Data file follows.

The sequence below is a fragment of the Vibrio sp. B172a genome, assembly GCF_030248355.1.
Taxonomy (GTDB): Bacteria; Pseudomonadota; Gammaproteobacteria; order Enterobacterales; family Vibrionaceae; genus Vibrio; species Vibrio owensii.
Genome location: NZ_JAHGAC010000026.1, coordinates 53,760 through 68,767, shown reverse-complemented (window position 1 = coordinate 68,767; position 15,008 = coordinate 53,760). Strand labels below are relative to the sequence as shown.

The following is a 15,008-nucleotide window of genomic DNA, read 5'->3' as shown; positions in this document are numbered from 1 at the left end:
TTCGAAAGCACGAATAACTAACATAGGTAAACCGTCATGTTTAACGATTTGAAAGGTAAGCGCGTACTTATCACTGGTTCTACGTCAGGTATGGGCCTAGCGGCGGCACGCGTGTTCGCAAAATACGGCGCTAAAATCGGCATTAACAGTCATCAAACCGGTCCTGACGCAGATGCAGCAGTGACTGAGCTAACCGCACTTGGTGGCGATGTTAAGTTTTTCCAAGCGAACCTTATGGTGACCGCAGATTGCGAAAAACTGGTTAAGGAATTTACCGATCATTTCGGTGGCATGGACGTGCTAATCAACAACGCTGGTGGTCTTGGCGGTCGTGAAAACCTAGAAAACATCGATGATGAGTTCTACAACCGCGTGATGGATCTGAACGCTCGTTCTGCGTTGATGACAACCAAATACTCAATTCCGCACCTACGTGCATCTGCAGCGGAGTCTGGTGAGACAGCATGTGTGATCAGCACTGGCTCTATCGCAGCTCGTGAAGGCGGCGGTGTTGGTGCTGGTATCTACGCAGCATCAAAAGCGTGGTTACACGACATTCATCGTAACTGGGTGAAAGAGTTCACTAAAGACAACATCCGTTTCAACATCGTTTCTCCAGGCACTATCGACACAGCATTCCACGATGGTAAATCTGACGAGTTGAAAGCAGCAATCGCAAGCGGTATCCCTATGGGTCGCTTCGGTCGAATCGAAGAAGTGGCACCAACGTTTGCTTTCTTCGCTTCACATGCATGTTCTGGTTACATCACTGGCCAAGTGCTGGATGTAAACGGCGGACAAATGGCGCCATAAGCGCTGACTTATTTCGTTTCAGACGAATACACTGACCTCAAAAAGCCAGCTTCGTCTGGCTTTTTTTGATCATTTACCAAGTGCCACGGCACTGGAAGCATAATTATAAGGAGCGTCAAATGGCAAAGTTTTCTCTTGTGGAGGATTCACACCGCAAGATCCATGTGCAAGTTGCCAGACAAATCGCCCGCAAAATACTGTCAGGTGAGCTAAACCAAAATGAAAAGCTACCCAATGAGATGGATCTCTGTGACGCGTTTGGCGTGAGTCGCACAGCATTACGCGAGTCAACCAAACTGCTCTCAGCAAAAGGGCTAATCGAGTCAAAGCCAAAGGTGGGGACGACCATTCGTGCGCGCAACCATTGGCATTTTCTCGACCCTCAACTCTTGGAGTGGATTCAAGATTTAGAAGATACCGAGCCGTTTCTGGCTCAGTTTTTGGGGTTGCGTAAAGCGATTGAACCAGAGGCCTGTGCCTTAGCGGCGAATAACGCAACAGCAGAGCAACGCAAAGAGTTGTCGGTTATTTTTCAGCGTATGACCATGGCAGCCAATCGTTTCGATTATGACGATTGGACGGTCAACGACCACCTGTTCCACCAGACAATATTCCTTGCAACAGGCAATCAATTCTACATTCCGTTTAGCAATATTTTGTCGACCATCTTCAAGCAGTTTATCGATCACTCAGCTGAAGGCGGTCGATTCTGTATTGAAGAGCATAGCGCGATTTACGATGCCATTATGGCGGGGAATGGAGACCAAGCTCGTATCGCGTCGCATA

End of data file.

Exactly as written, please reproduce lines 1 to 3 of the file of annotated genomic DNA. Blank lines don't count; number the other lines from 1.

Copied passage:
The sequence below is a fragment of the Vibrio sp. B172a genome, assembly GCF_030248355.1.
Taxonomy (GTDB): Bacteria; Pseudomonadota; Gammaproteobacteria; order Enterobacterales; family Vibrionaceae; genus Vibrio; species Vibrio owensii.
Genome location: NZ_JAHGAC010000026.1, coordinates 53,760 through 68,767, shown reverse-complemented (window position 1 = coordinate 68,767; position 15,008 = coordinate 53,760). Strand labels below are relative to the sequence as shown.